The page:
The Federal Reserve and the price of gold have been dancing a rather brisk foxtrot in the past six months based on rampant speculation that the Fed will raise interest rates on the dollar in the near future. While the Fed hasn’t come out and confirmed this policy, the ultra-low lending rates that helped to pull the US out of the Great Recession appear no longer necessary as economic indicators like unemployment and the S+P 500 have improved. A Wall Street Journal survey revealed that most economists agree the Fed will raise interest rates later in autumn, most likely come September. Why does this big decision mean so much for gold?

Monetary Policy

The availability of money in any nation with a central banking system (such as the US, EU, Japan, etc.) depends on the rates by which the government’s central bank changes interest for the loan.  For the past half decade, the US government has been more than willing to give away its currency to banks nearly for free in order to stimulate both lending and spending.  This has created a decent amount of economic stimulus but has also developed an aversion to purchasing US Treasury bonds, which sit at less than 2% interest today and represent a particularly poor mechanism of investment.  The US needs interest rates to rise in order to avoid a situation like that of Japan, which has seen interest rates steadily decline for the past decade and dried up the government’s ability to lend money. 

Gold and Inflation

A surge in interest rates almost always means a surge in demand for gold. Since gold adheres to the value of supply and demand rather than the value of a central bank, it serves as an excellent investment mechanism in comparison to cash. While the $20 bill in your pocket is worth less tomorrow than it is today due to inflation, $20 worth of gold could rise in value as much as a few percentage points come tomorrow. Such was the case on June 17th, when gold spiked by nearly thirty dollars per ounce in the largest one-day gain of 2015 thanks to rumors that the Fed’s interest rate raise would come sooner than expected. More investors sought to put their money in gold rather than lose value in U.S. currency, a trend that occurs with each instance of a depreciating dollar.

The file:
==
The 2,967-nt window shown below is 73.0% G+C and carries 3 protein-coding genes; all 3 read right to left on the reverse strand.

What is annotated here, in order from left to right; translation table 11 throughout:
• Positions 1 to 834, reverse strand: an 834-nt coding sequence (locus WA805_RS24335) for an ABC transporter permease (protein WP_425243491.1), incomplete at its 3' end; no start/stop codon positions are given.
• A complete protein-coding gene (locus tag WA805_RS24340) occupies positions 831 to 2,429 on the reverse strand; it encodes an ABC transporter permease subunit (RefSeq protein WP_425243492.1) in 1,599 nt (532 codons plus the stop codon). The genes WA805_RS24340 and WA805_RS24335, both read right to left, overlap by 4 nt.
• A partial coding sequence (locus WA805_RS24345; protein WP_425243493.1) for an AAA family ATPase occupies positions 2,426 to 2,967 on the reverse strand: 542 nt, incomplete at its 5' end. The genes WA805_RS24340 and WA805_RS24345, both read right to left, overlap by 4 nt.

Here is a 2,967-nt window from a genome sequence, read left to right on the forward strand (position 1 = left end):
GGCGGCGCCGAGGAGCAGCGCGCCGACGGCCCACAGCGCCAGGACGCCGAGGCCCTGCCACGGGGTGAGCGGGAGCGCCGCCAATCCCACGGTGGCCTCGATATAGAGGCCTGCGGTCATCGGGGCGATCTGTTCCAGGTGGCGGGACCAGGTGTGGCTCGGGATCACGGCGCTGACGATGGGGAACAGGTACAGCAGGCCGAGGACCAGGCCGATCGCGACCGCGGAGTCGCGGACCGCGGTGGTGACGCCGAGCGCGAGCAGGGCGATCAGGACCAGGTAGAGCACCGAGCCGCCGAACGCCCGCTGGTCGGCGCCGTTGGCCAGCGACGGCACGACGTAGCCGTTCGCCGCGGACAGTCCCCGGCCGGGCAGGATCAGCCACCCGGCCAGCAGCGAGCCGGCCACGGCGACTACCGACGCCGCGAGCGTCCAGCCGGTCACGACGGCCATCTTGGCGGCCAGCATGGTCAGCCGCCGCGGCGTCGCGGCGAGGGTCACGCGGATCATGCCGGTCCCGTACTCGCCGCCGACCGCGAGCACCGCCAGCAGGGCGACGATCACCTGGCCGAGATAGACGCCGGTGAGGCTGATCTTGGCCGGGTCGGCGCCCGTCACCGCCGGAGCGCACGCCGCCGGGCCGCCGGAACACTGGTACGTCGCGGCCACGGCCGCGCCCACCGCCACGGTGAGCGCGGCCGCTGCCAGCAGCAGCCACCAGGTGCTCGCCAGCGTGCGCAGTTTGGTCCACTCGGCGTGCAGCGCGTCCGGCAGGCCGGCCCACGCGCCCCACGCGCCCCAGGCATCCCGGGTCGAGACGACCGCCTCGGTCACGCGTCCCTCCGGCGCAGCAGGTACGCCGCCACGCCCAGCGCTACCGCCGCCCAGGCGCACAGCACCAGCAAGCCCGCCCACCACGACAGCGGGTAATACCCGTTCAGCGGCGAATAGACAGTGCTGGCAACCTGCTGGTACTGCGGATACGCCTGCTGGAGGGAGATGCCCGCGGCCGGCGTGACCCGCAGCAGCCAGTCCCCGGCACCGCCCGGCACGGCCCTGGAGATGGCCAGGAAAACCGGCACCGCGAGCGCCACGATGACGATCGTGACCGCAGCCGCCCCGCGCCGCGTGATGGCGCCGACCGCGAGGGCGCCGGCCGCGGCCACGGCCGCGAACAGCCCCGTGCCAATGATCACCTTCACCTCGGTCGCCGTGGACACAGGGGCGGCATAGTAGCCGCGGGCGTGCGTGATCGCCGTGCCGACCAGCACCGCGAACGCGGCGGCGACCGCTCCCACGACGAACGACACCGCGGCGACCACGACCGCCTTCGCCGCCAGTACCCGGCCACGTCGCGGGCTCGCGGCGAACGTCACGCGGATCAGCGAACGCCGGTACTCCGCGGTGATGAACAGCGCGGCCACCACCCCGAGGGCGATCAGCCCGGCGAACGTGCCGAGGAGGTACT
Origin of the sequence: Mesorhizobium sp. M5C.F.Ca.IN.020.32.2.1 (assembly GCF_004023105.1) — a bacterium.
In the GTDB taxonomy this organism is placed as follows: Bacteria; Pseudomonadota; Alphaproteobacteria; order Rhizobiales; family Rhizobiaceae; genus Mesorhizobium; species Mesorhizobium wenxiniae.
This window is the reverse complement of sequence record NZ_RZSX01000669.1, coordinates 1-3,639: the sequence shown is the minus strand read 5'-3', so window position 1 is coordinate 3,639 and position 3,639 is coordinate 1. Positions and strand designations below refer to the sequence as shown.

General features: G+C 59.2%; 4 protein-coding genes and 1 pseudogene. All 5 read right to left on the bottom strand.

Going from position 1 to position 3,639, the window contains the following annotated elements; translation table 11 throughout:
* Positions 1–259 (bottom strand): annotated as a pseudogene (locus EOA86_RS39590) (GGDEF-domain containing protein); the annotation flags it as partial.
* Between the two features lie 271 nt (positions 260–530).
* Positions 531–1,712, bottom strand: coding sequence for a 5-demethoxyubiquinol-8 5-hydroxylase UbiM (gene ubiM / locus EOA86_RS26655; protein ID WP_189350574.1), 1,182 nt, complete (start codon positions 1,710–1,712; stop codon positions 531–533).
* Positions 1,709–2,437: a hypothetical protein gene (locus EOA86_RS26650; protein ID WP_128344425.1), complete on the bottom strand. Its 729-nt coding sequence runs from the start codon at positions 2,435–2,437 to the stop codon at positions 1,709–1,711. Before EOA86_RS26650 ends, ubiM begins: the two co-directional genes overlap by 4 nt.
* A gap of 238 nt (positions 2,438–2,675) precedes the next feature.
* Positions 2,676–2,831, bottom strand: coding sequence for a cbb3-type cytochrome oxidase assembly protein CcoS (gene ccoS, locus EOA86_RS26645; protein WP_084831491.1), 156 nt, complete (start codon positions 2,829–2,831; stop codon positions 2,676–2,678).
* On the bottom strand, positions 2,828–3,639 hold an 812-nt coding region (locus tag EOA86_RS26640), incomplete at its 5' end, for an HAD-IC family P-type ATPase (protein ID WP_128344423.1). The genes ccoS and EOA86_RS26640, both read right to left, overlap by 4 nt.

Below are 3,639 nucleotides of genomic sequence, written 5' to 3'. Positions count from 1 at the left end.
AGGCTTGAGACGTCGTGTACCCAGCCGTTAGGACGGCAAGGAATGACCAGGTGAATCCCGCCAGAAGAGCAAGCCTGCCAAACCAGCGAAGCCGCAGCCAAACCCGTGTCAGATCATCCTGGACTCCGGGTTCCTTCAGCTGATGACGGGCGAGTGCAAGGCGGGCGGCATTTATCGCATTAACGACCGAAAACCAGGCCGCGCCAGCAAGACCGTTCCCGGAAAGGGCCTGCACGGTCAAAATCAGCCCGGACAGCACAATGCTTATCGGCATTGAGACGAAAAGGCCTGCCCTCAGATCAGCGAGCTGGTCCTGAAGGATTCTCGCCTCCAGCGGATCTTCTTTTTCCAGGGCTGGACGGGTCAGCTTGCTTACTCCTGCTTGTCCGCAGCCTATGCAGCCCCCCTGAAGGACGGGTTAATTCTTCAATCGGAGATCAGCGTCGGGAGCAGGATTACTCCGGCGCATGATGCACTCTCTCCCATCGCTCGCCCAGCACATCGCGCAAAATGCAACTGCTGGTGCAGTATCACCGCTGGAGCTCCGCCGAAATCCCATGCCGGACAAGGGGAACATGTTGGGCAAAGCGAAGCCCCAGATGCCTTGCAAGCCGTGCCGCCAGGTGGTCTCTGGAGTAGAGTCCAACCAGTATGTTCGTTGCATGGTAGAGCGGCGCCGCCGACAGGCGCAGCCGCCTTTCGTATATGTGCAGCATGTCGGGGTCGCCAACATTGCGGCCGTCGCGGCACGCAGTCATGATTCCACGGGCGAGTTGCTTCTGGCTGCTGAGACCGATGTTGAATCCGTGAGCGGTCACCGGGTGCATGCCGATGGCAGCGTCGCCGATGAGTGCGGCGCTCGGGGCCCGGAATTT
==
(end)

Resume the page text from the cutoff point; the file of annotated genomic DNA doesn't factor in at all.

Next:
Playing By Fed Rules

It’s not in the Fed’s interest to keep the price of gold high, even though the United States owns billions of dollars’ of gold in reserves. Rather, our central bank looks out for the dollar’s ability to compete with other currencies and to serve as a mechanism for government lending. The decision to raise interest rates, however, will be good news for gold investors come the autumn. Buying gold now while it stays below the $1,200 threshold could mean big returns once investors return to gold in a few months.

One comment on “The Fed and the Gold Bounce

Comments are closed.